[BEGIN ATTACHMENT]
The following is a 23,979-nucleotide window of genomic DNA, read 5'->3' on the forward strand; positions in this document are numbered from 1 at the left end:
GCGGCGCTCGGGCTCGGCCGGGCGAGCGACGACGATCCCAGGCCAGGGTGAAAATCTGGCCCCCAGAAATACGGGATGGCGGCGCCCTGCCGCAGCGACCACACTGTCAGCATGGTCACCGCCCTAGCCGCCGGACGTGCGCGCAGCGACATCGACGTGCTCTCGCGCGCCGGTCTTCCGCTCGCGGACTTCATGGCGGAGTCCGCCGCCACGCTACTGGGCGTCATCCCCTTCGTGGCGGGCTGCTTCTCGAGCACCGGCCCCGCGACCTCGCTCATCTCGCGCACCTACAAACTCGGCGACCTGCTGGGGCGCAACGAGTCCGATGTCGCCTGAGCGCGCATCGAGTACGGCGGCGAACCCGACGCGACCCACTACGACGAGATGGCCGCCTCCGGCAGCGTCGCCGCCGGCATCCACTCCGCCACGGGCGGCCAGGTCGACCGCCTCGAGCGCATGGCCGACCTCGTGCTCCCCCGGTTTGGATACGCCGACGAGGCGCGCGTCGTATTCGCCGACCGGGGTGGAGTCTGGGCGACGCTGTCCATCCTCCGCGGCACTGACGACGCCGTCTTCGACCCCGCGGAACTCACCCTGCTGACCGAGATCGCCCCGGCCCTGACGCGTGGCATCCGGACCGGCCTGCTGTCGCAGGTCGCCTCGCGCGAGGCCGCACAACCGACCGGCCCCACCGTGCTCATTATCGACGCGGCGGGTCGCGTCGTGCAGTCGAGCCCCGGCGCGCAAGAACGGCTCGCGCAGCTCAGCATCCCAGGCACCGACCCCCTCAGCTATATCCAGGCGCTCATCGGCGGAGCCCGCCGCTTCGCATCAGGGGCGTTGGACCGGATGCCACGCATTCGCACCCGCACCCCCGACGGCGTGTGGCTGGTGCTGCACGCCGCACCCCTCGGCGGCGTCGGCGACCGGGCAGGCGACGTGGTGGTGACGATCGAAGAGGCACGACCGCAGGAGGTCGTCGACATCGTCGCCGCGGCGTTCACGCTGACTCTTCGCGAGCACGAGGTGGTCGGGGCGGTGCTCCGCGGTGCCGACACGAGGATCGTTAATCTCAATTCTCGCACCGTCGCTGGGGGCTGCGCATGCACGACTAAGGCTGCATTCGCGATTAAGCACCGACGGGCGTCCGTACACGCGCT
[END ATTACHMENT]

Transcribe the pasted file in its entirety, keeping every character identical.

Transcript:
The following is a 23,979-nucleotide window of genomic DNA, read 5'->3' on the forward strand; positions in this document are numbered from 1 at the left end:
GCGGCGCTCGGGCTCGGCCGGGCGAGCGACGACGATCCCAGGCCAGGGTGAAAATCTGGCCCCCAGAAATACGGGATGGCGGCGCCCTGCCGCAGCGACCACACTGTCAGCATGGTCACCGCCCTAGCCGCCGGACGTGCGCGCAGCGACATCGACGTGCTCTCGCGCGCCGGTCTTCCGCTCGCGGACTTCATGGCGGAGTCCGCCGCCACGCTACTGGGCGTCATCCCCTTCGTGGCGGGCTGCTTCTCGAGCACCGGCCCCGCGACCTCGCTCATCTCGCGCACCTACAAACTCGGCGACCTGCTGGGGCGCAACGAGTCCGATGTCGCCTGAGCGCGCATCGAGTACGGCGGCGAACCCGACGCGACCCACTACGACGAGATGGCCGCCTCCGGCAGCGTCGCCGCCGGCATCCACTCCGCCACGGGCGGCCAGGTCGACCGCCTCGAGCGCATGGCCGACCTCGTGCTCCCCCGGTTTGGATACGCCGACGAGGCGCGCGTCGTATTCGCCGACCGGGGTGGAGTCTGGGCGACGCTGTCCATCCTCCGCGGCACTGACGACGCCGTCTTCGACCCCGCGGAACTCACCCTGCTGACCGAGATCGCCCCGGCCCTGACGCGTGGCATCCGGACCGGCCTGCTGTCGCAGGTCGCCTCGCGCGAGGCCGCACAACCGACCGGCCCCACCGTGCTCATTATCGACGCGGCGGGTCGCGTCGTGCAGTCGAGCCCCGGCGCGCAAGAACGGCTCGCGCAGCTCAGCATCCCAGGCACCGACCCCCTCAGCTATATCCAGGCGCTCATCGGCGGAGCCCGCCGCTTCGCATCAGGGGCGTTGGACCGGATGCCACGCATTCGCACCCGCACCCCCGACGGCGTGTGGCTGGTGCTGCACGCCGCACCCCTCGGCGGCGTCGGCGACCGGGCAGGCGACGTGGTGGTGACGATCGAAGAGGCACGACCGCAGGAGGTCGTCGACATCGTCGCCGCGGCGTTCACGCTGACTCTTCGCGAGCACGAGGTGGTCGGGGCGGTGCTCCGCGGTGCCGACACGAGGATCGTTAATCTCAATTCTCGCACCGTCGCTGGGGGCTGCGCATGCACGACTAAGGCTGCATTCGCGATTAAGCACCGACGGGCGTCCGTACACGCGCT